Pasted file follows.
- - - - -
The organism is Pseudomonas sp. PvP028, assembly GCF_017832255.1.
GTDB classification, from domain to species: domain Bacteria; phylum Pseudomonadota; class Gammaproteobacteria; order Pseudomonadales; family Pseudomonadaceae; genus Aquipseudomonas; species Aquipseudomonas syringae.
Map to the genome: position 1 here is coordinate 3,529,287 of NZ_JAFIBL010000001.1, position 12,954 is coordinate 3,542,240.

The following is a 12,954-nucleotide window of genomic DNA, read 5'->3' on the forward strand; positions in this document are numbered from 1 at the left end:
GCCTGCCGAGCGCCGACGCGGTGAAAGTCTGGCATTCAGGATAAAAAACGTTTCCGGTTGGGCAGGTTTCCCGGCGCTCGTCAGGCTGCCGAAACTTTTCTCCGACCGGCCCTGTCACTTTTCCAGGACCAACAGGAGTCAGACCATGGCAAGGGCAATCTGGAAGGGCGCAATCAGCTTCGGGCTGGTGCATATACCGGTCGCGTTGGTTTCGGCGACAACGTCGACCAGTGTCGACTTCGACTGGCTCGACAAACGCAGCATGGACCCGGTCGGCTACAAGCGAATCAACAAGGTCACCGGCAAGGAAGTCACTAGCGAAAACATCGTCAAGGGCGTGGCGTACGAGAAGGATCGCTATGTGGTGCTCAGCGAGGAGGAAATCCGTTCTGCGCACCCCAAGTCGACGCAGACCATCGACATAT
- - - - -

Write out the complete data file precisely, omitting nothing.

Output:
The organism is Pseudomonas sp. PvP028, assembly GCF_017832255.1.
GTDB classification, from domain to species: domain Bacteria; phylum Pseudomonadota; class Gammaproteobacteria; order Pseudomonadales; family Pseudomonadaceae; genus Aquipseudomonas; species Aquipseudomonas syringae.
Map to the genome: position 1 here is coordinate 3,529,287 of NZ_JAFIBL010000001.1, position 12,954 is coordinate 3,542,240.

The following is a 12,954-nucleotide window of genomic DNA, read 5'->3' on the forward strand; positions in this document are numbered from 1 at the left end:
GCCTGCCGAGCGCCGACGCGGTGAAAGTCTGGCATTCAGGATAAAAAACGTTTCCGGTTGGGCAGGTTTCCCGGCGCTCGTCAGGCTGCCGAAACTTTTCTCCGACCGGCCCTGTCACTTTTCCAGGACCAACAGGAGTCAGACCATGGCAAGGGCAATCTGGAAGGGCGCAATCAGCTTCGGGCTGGTGCATATACCGGTCGCGTTGGTTTCGGCGACAACGTCGACCAGTGTCGACTTCGACTGGCTCGACAAACGCAGCATGGACCCGGTCGGCTACAAGCGAATCAACAAGGTCACCGGCAAGGAAGTCACTAGCGAAAACATCGTCAAGGGCGTGGCGTACGAGAAGGATCGCTATGTGGTGCTCAGCGAGGAGGAAATCCGTTCTGCGCACCCCAAGTCGACGCAGACCATCGACATAT